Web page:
Grafting Che (Maclura tricuspidata)

I have a few varieties of Che scions that I’m planning to graft into Osage orange. I’m located in central Kansas, Zone 6A. I’m wondering about the best time and grafting techniques. I have to experience grafting Che or anything onto Osage orange. Does anyone have any experience they would be willing to share here?

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Hello newbuzzfarm, I have done wedge and bark grafts and they seem to take easily. If you are doing wedge you could probably do it after danger of frost. You could also do a bark graft but will have to wait till active growth is starting on the rootstock so that you can easily separate the bark.


Wedge graft done about 5 yrs.



Bark graft.


I ‘field graft’ everything. Almost everything gets a bark graft, performed after the rootstock is actively growing, and bark ‘slipping’.
Che on OO may be subject to excessive bleeding and ‘flooding out’ of your graft, as some folks seem to encounter with mulberry grafts. If this is a concern, consider ‘beheading’ the rootstock and waiting until it stops ‘bleeding’, then graft.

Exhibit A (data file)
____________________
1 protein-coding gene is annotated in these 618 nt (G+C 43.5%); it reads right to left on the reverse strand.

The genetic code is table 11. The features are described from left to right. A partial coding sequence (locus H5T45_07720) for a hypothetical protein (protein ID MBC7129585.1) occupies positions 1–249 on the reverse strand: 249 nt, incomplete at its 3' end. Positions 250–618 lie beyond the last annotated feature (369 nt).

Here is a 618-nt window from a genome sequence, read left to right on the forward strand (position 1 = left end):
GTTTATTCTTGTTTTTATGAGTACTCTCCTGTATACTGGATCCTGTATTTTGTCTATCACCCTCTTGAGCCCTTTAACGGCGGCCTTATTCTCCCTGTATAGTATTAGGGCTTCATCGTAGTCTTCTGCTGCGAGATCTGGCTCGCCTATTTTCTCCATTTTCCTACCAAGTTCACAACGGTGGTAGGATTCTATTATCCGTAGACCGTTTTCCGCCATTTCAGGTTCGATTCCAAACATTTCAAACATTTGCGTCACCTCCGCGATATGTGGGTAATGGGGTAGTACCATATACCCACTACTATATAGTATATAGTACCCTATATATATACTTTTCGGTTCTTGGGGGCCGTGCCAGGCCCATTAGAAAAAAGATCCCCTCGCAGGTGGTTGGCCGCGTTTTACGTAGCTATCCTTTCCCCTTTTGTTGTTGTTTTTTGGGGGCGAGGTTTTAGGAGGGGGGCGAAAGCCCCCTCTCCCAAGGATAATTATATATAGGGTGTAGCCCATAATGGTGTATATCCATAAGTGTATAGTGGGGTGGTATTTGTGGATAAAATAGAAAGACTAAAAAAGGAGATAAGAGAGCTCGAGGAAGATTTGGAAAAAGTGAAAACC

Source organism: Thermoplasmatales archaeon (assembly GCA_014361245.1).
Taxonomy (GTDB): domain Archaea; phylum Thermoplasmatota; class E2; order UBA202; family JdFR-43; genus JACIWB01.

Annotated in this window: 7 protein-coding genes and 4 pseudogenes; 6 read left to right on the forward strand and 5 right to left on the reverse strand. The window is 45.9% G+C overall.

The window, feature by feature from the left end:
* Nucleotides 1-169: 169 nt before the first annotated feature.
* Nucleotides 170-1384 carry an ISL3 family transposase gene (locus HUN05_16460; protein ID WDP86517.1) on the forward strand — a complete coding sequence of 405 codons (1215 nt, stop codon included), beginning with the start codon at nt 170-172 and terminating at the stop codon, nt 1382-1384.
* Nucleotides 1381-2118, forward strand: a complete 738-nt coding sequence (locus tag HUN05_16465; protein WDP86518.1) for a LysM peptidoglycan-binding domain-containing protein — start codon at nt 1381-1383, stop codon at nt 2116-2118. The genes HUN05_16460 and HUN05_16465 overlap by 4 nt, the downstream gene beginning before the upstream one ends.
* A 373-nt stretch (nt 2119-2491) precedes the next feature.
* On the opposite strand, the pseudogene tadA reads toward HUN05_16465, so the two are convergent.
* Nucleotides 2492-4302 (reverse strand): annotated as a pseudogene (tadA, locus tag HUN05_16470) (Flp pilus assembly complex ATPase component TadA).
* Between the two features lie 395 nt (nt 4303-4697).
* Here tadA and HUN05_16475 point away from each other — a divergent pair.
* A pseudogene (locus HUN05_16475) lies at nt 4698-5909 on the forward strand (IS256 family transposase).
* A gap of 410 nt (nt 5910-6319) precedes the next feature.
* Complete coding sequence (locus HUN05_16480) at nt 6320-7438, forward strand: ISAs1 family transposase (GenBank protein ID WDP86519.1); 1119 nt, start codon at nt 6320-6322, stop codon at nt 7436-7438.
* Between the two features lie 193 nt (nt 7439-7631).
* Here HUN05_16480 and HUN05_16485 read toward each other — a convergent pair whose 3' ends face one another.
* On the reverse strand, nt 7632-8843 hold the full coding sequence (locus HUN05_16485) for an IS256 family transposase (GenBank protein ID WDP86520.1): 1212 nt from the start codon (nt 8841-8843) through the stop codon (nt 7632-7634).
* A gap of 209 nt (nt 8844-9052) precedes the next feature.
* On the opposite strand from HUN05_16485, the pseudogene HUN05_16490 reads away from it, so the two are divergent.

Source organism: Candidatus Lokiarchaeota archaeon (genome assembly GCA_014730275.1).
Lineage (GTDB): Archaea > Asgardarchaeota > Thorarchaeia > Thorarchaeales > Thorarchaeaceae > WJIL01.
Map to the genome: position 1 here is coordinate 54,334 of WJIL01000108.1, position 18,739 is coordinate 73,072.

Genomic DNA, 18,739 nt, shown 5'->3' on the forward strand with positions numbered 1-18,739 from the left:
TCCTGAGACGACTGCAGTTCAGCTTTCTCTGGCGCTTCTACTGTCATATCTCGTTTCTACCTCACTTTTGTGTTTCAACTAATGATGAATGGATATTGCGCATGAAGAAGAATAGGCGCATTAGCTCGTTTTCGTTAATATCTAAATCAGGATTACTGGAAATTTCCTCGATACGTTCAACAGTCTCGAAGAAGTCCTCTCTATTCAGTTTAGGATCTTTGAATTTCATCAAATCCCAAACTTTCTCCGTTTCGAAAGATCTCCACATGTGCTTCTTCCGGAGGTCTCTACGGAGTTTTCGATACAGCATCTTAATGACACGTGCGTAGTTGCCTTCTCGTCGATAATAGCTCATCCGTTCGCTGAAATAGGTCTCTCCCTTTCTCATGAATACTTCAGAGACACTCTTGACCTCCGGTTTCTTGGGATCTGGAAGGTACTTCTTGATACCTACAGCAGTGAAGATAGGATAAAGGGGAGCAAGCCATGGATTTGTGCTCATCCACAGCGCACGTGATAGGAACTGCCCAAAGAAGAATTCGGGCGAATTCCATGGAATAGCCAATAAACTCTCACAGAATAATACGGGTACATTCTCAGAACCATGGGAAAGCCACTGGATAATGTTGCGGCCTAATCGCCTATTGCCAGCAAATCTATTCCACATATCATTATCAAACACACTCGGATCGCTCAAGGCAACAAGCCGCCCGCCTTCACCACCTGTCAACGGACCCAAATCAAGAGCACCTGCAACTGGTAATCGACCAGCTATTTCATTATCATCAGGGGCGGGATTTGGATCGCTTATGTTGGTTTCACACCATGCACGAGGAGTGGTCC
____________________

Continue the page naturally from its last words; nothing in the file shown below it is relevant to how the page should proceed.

Or, at least make a few semi-girdling slashes in the bark, below the graft to allow bleeding as a ‘pressure relief’ valve, of sorts.
At some times of year - I’ve had pecan or walnut understock bleed for several days before they stop.


Yes the OO definitely bleeds - challenging.

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Impressive @nana7b

So it looks like you completely cut the Osage rootstock back in back. Most of the OO on my property are well established. Have you tried topworking larger trees? Also, did you have any problems with bleeding like Lucky suggested?

The first pic is of a wedge graft using the same diameter scion. They were probably 1/8-1/4 inch when I grafted them. I have not done anything on much larger stock. I don’t recall much about the sap. I may have grafted a little earlier in the season before it bled a lot of sap.

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